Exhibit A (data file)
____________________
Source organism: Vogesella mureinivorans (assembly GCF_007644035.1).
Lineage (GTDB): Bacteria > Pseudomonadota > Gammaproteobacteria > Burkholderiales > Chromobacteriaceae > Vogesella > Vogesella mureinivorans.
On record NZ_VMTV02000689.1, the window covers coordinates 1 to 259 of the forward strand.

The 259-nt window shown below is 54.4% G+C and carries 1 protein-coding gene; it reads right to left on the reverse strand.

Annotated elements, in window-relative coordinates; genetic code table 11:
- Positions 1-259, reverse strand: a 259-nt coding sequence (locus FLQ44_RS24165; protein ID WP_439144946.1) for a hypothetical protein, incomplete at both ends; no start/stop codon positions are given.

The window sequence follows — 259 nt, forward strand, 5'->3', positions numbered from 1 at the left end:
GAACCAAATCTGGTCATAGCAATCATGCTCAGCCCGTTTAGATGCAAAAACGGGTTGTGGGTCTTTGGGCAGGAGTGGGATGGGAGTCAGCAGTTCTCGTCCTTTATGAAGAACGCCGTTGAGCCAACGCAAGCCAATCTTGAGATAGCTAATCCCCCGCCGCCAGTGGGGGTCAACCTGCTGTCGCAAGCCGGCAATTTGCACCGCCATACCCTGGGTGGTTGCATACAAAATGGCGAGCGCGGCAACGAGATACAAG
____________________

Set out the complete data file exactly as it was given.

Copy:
Source organism: Vogesella mureinivorans (assembly GCF_007644035.1).
Lineage (GTDB): Bacteria > Pseudomonadota > Gammaproteobacteria > Burkholderiales > Chromobacteriaceae > Vogesella > Vogesella mureinivorans.
On record NZ_VMTV02000689.1, the window covers coordinates 1 to 259 of the forward strand.

The 259-nt window shown below is 54.4% G+C and carries 1 protein-coding gene; it reads right to left on the reverse strand.

Annotated elements, in window-relative coordinates; genetic code table 11:
- Positions 1-259, reverse strand: a 259-nt coding sequence (locus FLQ44_RS24165; protein ID WP_439144946.1) for a hypothetical protein, incomplete at both ends; no start/stop codon positions are given.

The window sequence follows — 259 nt, forward strand, 5'->3', positions numbered from 1 at the left end:
GAACCAAATCTGGTCATAGCAATCATGCTCAGCCCGTTTAGATGCAAAAACGGGTTGTGGGTCTTTGGGCAGGAGTGGGATGGGAGTCAGCAGTTCTCGTCCTTTATGAAGAACGCCGTTGAGCCAACGCAAGCCAATCTTGAGATAGCTAATCCCCCGCCGCCAGTGGGGGTCAACCTGCTGTCGCAAGCCGGCAATTTGCACCGCCATACCCTGGGTGGTTGCATACAAAATGGCGAGCGCGGCAACGAGATACAAG